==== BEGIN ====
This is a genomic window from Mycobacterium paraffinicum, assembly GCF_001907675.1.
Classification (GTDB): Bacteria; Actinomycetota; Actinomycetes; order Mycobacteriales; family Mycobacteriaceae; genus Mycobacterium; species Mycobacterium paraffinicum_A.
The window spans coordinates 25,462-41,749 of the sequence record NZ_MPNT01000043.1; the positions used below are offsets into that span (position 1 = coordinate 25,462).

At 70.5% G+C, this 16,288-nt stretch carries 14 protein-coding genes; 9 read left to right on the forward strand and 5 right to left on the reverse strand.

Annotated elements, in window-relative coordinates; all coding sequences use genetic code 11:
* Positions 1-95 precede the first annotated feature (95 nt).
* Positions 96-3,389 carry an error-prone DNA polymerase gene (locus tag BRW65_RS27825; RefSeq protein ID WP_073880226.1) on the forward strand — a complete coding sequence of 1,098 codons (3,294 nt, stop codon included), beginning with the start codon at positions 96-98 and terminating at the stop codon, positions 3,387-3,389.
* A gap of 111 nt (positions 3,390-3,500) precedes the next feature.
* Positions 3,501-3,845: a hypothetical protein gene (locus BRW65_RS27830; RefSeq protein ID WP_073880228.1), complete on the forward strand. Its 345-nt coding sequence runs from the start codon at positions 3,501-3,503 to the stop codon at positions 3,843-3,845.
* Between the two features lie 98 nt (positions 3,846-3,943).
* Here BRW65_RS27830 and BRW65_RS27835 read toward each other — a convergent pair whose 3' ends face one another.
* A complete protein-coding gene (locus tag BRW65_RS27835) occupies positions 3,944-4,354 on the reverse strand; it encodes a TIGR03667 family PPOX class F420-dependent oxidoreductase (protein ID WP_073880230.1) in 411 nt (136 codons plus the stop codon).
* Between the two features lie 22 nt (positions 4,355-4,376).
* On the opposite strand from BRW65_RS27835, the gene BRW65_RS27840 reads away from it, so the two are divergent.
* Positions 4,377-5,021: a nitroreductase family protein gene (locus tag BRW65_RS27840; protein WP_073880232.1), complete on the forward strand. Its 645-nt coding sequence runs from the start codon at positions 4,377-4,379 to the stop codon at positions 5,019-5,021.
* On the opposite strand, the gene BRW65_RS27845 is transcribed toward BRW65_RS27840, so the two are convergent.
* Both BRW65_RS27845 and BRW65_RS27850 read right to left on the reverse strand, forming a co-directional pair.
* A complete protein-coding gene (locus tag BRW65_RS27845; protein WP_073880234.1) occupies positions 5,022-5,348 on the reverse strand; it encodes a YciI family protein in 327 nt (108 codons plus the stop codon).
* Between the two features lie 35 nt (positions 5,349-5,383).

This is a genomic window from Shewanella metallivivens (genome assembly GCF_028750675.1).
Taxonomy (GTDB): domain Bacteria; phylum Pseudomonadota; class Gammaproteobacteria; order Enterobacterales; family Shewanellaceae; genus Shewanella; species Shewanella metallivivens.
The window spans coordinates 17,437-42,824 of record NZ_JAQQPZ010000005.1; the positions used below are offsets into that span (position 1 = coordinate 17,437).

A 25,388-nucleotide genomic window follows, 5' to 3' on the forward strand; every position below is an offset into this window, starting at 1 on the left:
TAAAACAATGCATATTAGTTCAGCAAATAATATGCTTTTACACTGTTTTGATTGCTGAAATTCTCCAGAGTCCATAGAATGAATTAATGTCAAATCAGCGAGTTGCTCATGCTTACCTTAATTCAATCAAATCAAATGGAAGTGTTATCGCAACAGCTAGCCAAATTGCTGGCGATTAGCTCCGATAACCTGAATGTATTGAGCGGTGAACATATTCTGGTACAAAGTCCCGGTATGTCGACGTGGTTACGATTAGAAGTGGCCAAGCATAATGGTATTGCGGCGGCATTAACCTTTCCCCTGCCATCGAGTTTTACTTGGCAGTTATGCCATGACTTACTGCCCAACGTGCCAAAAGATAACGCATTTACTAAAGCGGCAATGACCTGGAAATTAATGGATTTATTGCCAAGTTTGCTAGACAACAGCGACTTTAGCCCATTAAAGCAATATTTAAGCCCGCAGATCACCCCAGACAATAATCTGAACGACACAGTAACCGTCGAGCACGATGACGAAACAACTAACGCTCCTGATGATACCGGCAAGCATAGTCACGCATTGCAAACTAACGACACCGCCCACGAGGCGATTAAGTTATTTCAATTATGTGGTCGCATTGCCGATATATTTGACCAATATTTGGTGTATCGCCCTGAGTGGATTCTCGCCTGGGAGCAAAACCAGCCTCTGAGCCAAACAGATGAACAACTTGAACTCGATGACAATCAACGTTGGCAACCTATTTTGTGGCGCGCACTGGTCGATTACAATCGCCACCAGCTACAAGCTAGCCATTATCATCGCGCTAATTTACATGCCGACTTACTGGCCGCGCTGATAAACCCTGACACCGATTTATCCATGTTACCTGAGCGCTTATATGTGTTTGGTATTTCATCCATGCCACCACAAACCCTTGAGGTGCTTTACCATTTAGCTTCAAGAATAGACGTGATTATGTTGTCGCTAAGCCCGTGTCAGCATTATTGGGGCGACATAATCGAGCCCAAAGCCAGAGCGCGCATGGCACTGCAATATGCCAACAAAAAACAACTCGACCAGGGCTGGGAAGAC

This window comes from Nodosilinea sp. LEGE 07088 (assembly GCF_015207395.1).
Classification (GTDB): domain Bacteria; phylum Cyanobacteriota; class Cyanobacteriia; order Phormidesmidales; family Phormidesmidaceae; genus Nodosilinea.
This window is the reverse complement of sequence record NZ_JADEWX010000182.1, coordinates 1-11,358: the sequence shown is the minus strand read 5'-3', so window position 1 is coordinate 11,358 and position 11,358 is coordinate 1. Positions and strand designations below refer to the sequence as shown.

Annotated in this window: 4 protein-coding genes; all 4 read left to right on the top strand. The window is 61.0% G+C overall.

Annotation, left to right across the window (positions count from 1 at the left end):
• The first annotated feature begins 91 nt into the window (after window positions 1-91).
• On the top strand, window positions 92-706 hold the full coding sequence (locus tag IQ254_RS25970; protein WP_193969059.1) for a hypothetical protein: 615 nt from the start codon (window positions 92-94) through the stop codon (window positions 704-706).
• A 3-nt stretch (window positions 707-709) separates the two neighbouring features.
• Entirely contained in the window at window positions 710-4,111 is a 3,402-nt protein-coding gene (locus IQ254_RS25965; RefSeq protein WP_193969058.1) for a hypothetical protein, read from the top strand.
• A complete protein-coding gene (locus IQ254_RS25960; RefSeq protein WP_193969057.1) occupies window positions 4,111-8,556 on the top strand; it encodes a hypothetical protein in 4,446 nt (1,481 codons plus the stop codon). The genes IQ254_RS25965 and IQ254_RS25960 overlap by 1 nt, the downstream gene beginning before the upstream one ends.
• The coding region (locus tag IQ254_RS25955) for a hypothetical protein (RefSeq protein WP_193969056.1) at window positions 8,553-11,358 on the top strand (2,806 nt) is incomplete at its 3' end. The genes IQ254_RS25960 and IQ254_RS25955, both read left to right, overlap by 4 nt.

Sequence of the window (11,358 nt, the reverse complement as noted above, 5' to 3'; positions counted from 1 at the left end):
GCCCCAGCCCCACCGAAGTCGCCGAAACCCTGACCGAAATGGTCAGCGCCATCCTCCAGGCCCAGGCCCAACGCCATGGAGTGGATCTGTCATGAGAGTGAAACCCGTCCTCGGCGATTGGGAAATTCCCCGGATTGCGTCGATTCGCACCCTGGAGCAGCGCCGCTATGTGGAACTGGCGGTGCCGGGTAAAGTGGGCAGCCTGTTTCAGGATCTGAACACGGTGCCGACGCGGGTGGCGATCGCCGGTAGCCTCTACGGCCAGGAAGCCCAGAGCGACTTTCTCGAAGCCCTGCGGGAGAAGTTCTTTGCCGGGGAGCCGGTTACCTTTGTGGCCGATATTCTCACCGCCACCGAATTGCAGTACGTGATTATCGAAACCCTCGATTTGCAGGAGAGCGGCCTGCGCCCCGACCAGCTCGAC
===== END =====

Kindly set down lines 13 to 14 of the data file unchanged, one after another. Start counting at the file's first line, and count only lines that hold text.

* Between the two features lie 22 nt (positions 4,355-4,376).
* On the opposite strand from BRW65_RS27835, the gene BRW65_RS27840 reads away from it, so the two are divergent.